Sunday, March 13, 2011

Teenage apocalypse redux

Back in the ‘90s, Gregg Araki directed the Teenage Apocalypse Trilogy. Filled with doomsday scenarios and showing exceptionally good taste in clothes and music, this unholy trinity (comprised of Totally F***ed Up, The Doom Generation and Nowhere) established Araki as an unpredictable gay filmmaker who refused to be pinned down by the conventions of New Queer Cinema. In 2004, he had a breakthrough with Mysterious Skin, a heartbreaking and startlingly gorgeous adaptation of Scott Heim’s novel. Some critics heralded Mysterious Skin as the dawn of a new, mature phase in Araki’s career, but the Japanese-American director continued to defy expectation. In 2007, he made the stoner comedy Smiley Face (featuring a seriously funny lead performance by Anna Faris). His new film, Kaboom, is basically Part 4 of his teenage apocalypse series. It’s a lot of fun to watch, even though there’s something a little irksome about a filmmaker who’s so clearly regressed.

Like The Doom Generation and Nowhere, Kaboom is 20% sex, 80% movie. Much of that sex involves two couples: College freshman Smith (Thomas Dekker) and his new fun buddy, London (a spectacularly exhibitionist performance by Juno Temple); and Smith’s BFF, Stella (Haley Bennett), and her girlfriend, Lorelei (Roxane Mesquida), who may or may not be a witch. Smith’s non-mating rituals include pining for his himbo-surfer roommate, Thor (Chris Zylka), and avoiding the members of a cult who like to wear animal masks.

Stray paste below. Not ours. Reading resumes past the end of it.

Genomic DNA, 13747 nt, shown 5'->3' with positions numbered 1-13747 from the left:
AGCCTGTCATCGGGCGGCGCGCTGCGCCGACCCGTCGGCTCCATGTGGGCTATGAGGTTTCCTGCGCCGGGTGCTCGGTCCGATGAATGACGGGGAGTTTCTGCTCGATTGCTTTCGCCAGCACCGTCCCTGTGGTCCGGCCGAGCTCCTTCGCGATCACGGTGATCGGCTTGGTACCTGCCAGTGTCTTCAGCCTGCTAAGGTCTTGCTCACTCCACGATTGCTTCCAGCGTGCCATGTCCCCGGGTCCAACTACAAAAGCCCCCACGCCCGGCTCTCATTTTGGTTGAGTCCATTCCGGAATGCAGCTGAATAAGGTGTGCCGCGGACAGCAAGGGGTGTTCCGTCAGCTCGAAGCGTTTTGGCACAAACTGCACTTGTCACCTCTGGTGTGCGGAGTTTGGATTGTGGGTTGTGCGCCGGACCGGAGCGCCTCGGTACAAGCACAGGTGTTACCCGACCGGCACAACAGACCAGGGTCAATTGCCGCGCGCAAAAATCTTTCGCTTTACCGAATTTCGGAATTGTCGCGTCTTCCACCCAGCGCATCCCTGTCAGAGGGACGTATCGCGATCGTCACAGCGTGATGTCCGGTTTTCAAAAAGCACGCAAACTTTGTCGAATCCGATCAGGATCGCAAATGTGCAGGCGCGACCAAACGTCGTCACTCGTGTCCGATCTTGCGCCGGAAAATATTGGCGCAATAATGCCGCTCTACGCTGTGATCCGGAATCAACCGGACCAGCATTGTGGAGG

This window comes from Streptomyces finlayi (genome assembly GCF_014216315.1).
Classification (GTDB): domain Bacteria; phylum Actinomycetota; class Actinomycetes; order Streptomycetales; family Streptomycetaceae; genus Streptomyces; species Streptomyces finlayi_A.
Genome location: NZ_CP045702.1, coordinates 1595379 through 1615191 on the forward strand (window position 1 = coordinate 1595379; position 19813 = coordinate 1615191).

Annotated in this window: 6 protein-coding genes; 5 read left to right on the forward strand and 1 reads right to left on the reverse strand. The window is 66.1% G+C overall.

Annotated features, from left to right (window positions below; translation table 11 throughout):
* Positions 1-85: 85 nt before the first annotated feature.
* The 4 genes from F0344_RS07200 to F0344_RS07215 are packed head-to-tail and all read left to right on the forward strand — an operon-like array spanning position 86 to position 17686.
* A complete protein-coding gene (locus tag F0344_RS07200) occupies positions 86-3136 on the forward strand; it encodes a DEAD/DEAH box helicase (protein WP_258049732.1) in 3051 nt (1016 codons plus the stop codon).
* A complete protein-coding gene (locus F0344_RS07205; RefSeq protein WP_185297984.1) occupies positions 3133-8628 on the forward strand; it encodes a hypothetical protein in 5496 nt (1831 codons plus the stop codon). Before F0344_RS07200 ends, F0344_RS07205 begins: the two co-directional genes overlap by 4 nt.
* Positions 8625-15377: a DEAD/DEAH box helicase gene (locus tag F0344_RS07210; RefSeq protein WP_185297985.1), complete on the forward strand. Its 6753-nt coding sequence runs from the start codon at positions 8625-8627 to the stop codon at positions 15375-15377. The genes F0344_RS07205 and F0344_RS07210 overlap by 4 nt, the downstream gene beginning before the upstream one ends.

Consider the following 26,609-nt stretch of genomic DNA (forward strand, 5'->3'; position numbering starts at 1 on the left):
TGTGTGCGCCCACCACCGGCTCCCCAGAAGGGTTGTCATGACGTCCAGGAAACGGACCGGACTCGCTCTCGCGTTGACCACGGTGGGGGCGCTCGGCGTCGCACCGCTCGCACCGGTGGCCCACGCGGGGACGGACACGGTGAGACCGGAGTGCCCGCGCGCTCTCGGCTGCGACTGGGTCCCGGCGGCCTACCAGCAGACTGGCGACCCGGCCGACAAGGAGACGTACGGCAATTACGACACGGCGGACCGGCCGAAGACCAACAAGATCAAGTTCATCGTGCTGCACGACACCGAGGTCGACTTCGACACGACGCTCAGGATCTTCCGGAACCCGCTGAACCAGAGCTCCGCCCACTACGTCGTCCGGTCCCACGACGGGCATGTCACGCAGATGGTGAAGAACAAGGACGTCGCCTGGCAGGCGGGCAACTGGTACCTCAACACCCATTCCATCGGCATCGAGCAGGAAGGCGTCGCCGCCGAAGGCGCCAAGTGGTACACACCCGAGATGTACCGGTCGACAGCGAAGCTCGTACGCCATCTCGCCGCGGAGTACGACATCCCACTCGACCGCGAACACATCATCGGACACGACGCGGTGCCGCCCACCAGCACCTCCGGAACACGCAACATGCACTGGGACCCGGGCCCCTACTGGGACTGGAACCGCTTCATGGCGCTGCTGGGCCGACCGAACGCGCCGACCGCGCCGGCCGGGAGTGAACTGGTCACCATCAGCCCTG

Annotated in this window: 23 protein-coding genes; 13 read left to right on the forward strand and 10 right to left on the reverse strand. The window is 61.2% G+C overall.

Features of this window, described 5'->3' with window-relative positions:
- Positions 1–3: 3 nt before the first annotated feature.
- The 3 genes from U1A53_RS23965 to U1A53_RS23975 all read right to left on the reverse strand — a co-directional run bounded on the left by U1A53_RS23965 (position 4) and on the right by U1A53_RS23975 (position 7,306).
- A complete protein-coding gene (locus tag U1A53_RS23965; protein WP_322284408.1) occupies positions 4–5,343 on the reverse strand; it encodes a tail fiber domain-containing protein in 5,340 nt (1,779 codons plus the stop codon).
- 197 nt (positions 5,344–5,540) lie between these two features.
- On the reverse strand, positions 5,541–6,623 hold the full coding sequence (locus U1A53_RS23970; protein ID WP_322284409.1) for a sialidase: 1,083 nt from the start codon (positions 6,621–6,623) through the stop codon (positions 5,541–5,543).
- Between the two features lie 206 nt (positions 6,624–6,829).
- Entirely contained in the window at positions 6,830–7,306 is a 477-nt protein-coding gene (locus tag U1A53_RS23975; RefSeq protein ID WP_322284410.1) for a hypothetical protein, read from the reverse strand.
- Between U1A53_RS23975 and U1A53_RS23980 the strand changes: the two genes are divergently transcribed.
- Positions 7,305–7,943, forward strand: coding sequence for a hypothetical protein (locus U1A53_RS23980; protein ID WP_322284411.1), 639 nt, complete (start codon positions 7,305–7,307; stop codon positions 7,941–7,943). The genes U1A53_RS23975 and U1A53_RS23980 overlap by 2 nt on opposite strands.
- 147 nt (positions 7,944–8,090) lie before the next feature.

The movie sometimes resembles This Is How the World Ends, an MTV pilot that Araki directed a decade ago. The heroes of both films confide in a lesbian BFF, and both are motivated by recurring dreams involving beautiful women. Given its title, This Is How the World Ends presumably would have developed an apocalyptic plot if it had lasted longer than a single, 30-minute episode, and Kaboom is very much about how the world ends. These similarities may explain why Araki has returned to familiar territory; he may have wanted to finish what he started with his failed MTV series.

Still, the movie definitely represents a step backward. Smith doesn't have the heart of Dark Smith and the other soulful teenage heroes played by James Duval in Totally F***ed, The Doom Generation and Nowhere. Kaboom also lacks the unforgettable imagery of those films – think of the surreal design of the bedrooms in Nowhere, or the Quickie Mart massacre in Doom Generation – and it closes on an inexcusably cheesy special-effects shot. Fans won’t be disappointed by the clever dialogue (“It’s a well-known fact that dreams are just your brain taking a dump at the end of the day; they don’t mean anything”) and the music (including Cut Copy, Ladytron and Explosions in the Sky), but they might get an uneasy sense of déjà vu.

The film has been called “the gay Donnie Darko,” a comparison that has a certain kind of symmetry. It’s hard to imagine Richard Kelly’s 2001 cult phenomenon without the Teenage Apocalypse Trilogy. (Kelly even acknowledges Araki’s influence by casting Duval in the role of Frank the Giant Bunny Rabbit.) But I doubt Kaboom will inspire endless debate about the intricacies of its plot in the same way that Darko did; the conspiracy surrounding Smith isn’t meant to be taken that seriously.

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